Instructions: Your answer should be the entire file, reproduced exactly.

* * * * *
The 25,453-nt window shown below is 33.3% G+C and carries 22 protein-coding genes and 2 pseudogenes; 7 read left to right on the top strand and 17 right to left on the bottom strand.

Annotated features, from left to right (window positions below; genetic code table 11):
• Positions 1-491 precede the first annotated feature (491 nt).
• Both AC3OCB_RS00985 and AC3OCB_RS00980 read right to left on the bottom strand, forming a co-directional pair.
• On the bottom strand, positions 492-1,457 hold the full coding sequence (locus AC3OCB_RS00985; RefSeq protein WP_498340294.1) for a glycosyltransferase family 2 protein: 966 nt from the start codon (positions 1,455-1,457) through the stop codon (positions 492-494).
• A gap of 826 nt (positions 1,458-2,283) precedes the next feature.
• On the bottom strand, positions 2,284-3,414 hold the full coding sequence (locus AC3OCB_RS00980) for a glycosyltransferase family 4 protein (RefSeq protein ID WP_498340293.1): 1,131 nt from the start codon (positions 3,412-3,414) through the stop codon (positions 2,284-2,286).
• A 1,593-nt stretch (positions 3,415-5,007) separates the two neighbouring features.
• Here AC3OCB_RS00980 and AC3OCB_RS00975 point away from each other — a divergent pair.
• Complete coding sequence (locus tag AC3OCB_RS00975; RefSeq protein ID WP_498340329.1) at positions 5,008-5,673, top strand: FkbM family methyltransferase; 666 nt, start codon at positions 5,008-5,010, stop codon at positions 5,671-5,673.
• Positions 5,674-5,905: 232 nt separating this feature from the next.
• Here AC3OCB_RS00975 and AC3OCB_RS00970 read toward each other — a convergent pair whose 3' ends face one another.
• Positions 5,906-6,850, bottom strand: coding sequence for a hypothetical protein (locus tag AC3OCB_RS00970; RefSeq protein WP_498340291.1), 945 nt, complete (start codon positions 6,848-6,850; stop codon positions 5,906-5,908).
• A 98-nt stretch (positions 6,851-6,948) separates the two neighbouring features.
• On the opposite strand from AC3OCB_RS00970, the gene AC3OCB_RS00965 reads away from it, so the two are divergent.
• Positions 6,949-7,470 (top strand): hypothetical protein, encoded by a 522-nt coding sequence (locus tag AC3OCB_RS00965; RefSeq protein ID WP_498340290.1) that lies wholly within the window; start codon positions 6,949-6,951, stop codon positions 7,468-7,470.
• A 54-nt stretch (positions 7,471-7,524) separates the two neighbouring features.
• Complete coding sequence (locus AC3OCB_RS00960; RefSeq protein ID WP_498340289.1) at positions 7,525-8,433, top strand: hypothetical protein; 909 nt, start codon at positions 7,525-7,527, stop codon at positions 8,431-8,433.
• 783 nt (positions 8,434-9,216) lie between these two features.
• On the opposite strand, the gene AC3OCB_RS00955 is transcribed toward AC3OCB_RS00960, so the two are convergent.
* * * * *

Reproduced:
The 25,453-nt window shown below is 33.3% G+C and carries 22 protein-coding genes and 2 pseudogenes; 7 read left to right on the top strand and 17 right to left on the bottom strand.

Annotated features, from left to right (window positions below; genetic code table 11):
• Positions 1-491 precede the first annotated feature (491 nt).
• Both AC3OCB_RS00985 and AC3OCB_RS00980 read right to left on the bottom strand, forming a co-directional pair.
• On the bottom strand, positions 492-1,457 hold the full coding sequence (locus AC3OCB_RS00985; RefSeq protein WP_498340294.1) for a glycosyltransferase family 2 protein: 966 nt from the start codon (positions 1,455-1,457) through the stop codon (positions 492-494).
• A gap of 826 nt (positions 1,458-2,283) precedes the next feature.
• On the bottom strand, positions 2,284-3,414 hold the full coding sequence (locus AC3OCB_RS00980) for a glycosyltransferase family 4 protein (RefSeq protein ID WP_498340293.1): 1,131 nt from the start codon (positions 3,412-3,414) through the stop codon (positions 2,284-2,286).
• A 1,593-nt stretch (positions 3,415-5,007) separates the two neighbouring features.
• Here AC3OCB_RS00980 and AC3OCB_RS00975 point away from each other — a divergent pair.
• Complete coding sequence (locus tag AC3OCB_RS00975; RefSeq protein ID WP_498340329.1) at positions 5,008-5,673, top strand: FkbM family methyltransferase; 666 nt, start codon at positions 5,008-5,010, stop codon at positions 5,671-5,673.
• Positions 5,674-5,905: 232 nt separating this feature from the next.
• Here AC3OCB_RS00975 and AC3OCB_RS00970 read toward each other — a convergent pair whose 3' ends face one another.
• Positions 5,906-6,850, bottom strand: coding sequence for a hypothetical protein (locus tag AC3OCB_RS00970; RefSeq protein WP_498340291.1), 945 nt, complete (start codon positions 6,848-6,850; stop codon positions 5,906-5,908).
• A 98-nt stretch (positions 6,851-6,948) separates the two neighbouring features.
• On the opposite strand from AC3OCB_RS00970, the gene AC3OCB_RS00965 reads away from it, so the two are divergent.
• Positions 6,949-7,470 (top strand): hypothetical protein, encoded by a 522-nt coding sequence (locus tag AC3OCB_RS00965; RefSeq protein ID WP_498340290.1) that lies wholly within the window; start codon positions 6,949-6,951, stop codon positions 7,468-7,470.
• A 54-nt stretch (positions 7,471-7,524) separates the two neighbouring features.
• Complete coding sequence (locus AC3OCB_RS00960; RefSeq protein ID WP_498340289.1) at positions 7,525-8,433, top strand: hypothetical protein; 909 nt, start codon at positions 7,525-7,527, stop codon at positions 8,431-8,433.
• 783 nt (positions 8,434-9,216) lie between these two features.
• On the opposite strand, the gene AC3OCB_RS00955 is transcribed toward AC3OCB_RS00960, so the two are convergent.